To me, this is a flaw wit Sysprep. If anyone wanted to update their image more than five times, then Sysprep would stop reseting the grace period, meaning it'll turn PCs into brick in a month if you try to use it. I think this is partly error on my part for not being able to figure out the drivers, and a goof on Microsoft's part for making the tool counter-intuitive to use. The work around for the issue I described is basically to take an image, save it, then only run Sysprep on it when I'm about to deploy the PC. This works, and it's what I'm doing, but it feels like there should be a better tool for this type of thing.

  So that leads me back to why do I need a way to automate the setup of new PCs? I've decided that I have the best chance of successfully restoring an image to a new PC if I remove the hardware differences. So that means I need one image for each model of PC we get. If I had to set up each one of these by hand each time, it wouldn't take long for me to start looking around the office to see what I could slice my wrists with, or to try to figure out if a USB cord noose would support my weight.

  This is starting to look a little long. I think I'll end this now and save the actual trials and tribulations of my automation attempts for the next post.


Database Projects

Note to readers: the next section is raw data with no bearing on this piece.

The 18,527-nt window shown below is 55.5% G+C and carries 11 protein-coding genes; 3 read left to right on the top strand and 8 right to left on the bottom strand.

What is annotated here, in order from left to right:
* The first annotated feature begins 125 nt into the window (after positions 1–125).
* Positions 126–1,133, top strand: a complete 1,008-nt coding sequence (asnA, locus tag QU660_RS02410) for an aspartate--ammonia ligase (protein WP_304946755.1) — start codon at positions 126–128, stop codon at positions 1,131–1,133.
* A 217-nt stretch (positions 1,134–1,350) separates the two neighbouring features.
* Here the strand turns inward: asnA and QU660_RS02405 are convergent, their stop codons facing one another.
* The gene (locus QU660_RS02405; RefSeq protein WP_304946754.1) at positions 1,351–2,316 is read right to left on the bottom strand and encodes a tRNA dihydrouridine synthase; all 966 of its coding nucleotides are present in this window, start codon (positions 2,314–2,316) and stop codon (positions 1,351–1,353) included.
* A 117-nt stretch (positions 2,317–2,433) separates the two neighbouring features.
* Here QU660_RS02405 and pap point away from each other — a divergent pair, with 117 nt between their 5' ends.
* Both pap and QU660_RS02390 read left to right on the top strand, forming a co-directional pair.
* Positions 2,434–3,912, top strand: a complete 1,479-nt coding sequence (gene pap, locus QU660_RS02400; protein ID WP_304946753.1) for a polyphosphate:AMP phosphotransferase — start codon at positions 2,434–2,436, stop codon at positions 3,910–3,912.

Now that I have a better idea of how databases work, I want to using them at work.  There are two things I do by hand that I think could be greatly enhanced by using a databases.  The first is tracking computer deployments. We have specialized software that is deployed on certain PCs, and right now I track all of them by hand using various spreadsheets. This works, but it isn't exactly ideal.

The other thing that would benefit from some databasin' is the employee directory. There are a bunch of things we track and put on the intranet about employees, and it's all done in separate documents by hand.  Email lists, a list of birthdays, a photo directory with phone numbers and a phone directory without pictures. It occurred to me during the database class I took that it's madness that I'm tracking this stuff by hand. This is, literally, what databases were designed for.

My biggest hurdle at the moment is mostly inexperience mixed with fighting the inertia of not doing it. I'm trying to be good and actually plan it out instead of just rushing in and making a bunch of mistakes. I've heard, though, that doing things like this have to be done 3 times to get it right. I'm wondering if maybe I should just plow ahead and screw it all up. Then again, the 3-time theory probably doesn't work that way. I don't want to be the guy that has to do it 4 times.

I'll try to catalogue my trials and tribulations implementing these systems at work. I'm not too clear on how specific I can (or should) get about things like that on here. I think it's best to play it on the safe side, at least for now.



One goal I had in starting this blog was to talk about what I was learning in school, and possibly how I intend to apply it. To that end, I think I'll start posting about projects I'm working on that are influenced by what I learned. This is partly inspired by a recent netcast from Steve Gibson that told of his youth fiddling and building things and how that helped him later in life. I know I learn best when I'm building something or taking something apart, so it seems natural to me to use what I learn in a practical way, and to use this blog as an outlet for process.

For now, everything will be in a big blob together. Once I get a decent amount of project entries, and enough other reviews/other stuff, I'll probably add a bit more structure to the site.

Stay tuned!